Effect of frequent assessment of suicidal thinking on its incidence and severity: high-resolution real-time monitoring study

Daniel D.L. Coppersmith, Rebecca G. Fortgang, Evan M. Kleiman, Alexander J. Millner, April L. Yeager, Patrick Mair, Matthew K. Nock

Research output: Contribution to journalArticlepeer-review

2 Scopus citations

Abstract

Researchers, clinicians and patients are increasingly using real-time monitoring methods to understand and predict suicidal thoughts and behaviours. These methods involve frequently assessing suicidal thoughts, but it is not known whether asking about suicide repeatedly is iatrogenic. We tested two questions about this approach: (a) does repeatedly assessing suicidal thinking over short periods of time increase suicidal thinking, and (b) is more frequent assessment of suicidal thinking associated with more severe suicidal thinking? In a real-time monitoring study (n = 101 participants, n = 12 793 surveys), we found no evidence to support the notion that repeated assessment of suicidal thoughts is iatrogenic.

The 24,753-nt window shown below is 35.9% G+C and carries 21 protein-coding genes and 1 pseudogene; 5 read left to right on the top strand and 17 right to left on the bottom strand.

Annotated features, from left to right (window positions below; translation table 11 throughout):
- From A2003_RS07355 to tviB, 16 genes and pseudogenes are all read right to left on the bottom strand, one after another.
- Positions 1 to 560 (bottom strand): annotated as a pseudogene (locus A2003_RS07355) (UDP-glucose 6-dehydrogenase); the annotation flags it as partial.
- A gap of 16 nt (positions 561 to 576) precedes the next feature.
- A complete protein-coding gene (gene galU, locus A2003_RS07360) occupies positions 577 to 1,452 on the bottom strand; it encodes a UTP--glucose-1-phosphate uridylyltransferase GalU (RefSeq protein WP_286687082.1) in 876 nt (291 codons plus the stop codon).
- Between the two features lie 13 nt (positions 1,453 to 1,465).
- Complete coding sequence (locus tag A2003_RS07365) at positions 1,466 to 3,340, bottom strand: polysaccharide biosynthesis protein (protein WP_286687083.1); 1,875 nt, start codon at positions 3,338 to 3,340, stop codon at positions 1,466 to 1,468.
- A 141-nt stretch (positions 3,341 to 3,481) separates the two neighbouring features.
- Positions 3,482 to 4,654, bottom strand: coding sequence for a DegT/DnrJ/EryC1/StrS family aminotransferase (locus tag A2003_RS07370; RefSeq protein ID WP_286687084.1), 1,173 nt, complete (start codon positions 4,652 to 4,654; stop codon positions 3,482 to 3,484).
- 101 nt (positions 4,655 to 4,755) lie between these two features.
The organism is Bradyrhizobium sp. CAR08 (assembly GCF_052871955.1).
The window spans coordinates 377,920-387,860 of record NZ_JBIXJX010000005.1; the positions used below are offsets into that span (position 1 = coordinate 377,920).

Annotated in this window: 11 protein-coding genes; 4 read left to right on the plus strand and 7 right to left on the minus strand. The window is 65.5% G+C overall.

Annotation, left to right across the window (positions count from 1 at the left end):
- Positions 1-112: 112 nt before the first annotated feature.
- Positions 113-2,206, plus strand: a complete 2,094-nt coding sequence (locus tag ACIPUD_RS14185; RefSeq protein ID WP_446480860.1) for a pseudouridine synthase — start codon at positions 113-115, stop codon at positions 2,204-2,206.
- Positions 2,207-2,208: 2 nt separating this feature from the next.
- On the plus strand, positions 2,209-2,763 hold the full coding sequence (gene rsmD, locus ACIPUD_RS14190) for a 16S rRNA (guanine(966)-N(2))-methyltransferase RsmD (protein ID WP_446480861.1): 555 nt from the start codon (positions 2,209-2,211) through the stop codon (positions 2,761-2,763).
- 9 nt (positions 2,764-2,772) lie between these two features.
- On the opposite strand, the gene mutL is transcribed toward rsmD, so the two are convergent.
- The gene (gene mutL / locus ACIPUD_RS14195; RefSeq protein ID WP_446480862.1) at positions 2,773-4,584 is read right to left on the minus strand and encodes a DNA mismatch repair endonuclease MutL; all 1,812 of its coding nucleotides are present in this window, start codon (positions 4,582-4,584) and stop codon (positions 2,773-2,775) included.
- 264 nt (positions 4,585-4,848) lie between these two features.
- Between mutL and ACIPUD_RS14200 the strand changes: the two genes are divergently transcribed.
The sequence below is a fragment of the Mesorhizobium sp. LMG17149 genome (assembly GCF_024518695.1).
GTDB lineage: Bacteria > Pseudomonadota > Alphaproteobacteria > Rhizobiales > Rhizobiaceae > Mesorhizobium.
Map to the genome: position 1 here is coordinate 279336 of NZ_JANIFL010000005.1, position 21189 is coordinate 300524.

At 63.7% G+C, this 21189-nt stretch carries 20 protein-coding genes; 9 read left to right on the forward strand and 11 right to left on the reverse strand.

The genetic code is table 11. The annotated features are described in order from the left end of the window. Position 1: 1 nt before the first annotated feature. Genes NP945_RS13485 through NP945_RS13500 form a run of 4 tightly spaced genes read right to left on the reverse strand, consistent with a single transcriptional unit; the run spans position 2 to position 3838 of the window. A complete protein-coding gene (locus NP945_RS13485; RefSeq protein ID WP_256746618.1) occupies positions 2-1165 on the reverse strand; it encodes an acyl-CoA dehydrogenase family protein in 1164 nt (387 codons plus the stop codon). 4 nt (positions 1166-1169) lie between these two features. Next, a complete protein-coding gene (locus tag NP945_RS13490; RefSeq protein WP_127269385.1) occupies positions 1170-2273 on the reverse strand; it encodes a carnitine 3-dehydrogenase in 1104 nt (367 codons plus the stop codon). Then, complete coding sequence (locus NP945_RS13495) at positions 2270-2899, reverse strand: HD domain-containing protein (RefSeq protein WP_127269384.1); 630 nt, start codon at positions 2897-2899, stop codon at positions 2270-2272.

Original languageEnglish (US)
Pages (from-to)41-43
Number of pages3
JournalBritish Journal of Psychiatry
Volume220
Issue number1
DOIs
StatePublished - Jan 4 2022

All Science Journal Classification (ASJC) codes

  • Psychiatry and Mental health

Keywords

  • Suicide
  • ecological momentary assessment
  • self-harm
  • statistical methodology
  • suicidal ideation

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